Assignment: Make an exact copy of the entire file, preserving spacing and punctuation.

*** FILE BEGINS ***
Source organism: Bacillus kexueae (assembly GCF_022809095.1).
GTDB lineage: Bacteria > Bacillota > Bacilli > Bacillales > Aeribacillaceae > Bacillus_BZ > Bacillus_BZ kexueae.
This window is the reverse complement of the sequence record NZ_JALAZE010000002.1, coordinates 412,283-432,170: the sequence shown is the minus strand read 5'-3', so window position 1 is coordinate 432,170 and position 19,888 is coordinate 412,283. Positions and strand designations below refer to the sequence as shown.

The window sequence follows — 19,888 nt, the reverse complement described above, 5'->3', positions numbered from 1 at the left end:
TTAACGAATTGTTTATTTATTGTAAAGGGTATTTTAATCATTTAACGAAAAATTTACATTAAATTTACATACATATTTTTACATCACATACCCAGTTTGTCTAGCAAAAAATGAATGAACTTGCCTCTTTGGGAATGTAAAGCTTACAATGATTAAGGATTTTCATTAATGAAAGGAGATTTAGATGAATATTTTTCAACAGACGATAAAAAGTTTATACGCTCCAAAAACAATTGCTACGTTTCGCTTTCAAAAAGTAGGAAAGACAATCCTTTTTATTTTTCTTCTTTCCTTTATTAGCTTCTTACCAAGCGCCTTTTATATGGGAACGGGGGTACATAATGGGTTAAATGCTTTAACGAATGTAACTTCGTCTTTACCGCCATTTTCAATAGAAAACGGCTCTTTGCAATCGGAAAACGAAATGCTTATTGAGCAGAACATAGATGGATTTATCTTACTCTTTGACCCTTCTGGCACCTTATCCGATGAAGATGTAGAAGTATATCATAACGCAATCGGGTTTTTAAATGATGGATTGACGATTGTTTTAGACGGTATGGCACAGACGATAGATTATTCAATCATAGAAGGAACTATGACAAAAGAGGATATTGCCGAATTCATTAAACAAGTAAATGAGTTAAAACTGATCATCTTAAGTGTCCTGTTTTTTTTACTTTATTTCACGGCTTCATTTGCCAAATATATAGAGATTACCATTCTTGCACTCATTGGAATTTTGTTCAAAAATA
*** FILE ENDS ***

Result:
Source organism: Bacillus kexueae (assembly GCF_022809095.1).
GTDB lineage: Bacteria > Bacillota > Bacilli > Bacillales > Aeribacillaceae > Bacillus_BZ > Bacillus_BZ kexueae.
This window is the reverse complement of the sequence record NZ_JALAZE010000002.1, coordinates 412,283-432,170: the sequence shown is the minus strand read 5'-3', so window position 1 is coordinate 432,170 and position 19,888 is coordinate 412,283. Positions and strand designations below refer to the sequence as shown.

The window sequence follows — 19,888 nt, the reverse complement described above, 5'->3', positions numbered from 1 at the left end:
TTAACGAATTGTTTATTTATTGTAAAGGGTATTTTAATCATTTAACGAAAAATTTACATTAAATTTACATACATATTTTTACATCACATACCCAGTTTGTCTAGCAAAAAATGAATGAACTTGCCTCTTTGGGAATGTAAAGCTTACAATGATTAAGGATTTTCATTAATGAAAGGAGATTTAGATGAATATTTTTCAACAGACGATAAAAAGTTTATACGCTCCAAAAACAATTGCTACGTTTCGCTTTCAAAAAGTAGGAAAGACAATCCTTTTTATTTTTCTTCTTTCCTTTATTAGCTTCTTACCAAGCGCCTTTTATATGGGAACGGGGGTACATAATGGGTTAAATGCTTTAACGAATGTAACTTCGTCTTTACCGCCATTTTCAATAGAAAACGGCTCTTTGCAATCGGAAAACGAAATGCTTATTGAGCAGAACATAGATGGATTTATCTTACTCTTTGACCCTTCTGGCACCTTATCCGATGAAGATGTAGAAGTATATCATAACGCAATCGGGTTTTTAAATGATGGATTGACGATTGTTTTAGACGGTATGGCACAGACGATAGATTATTCAATCATAGAAGGAACTATGACAAAAGAGGATATTGCCGAATTCATTAAACAAGTAAATGAGTTAAAACTGATCATCTTAAGTGTCCTGTTTTTTTTACTTTATTTCACGGCTTCATTTGCCAAATATATAGAGATTACCATTCTTGCACTCATTGGAATTTTGTTCAAAAATA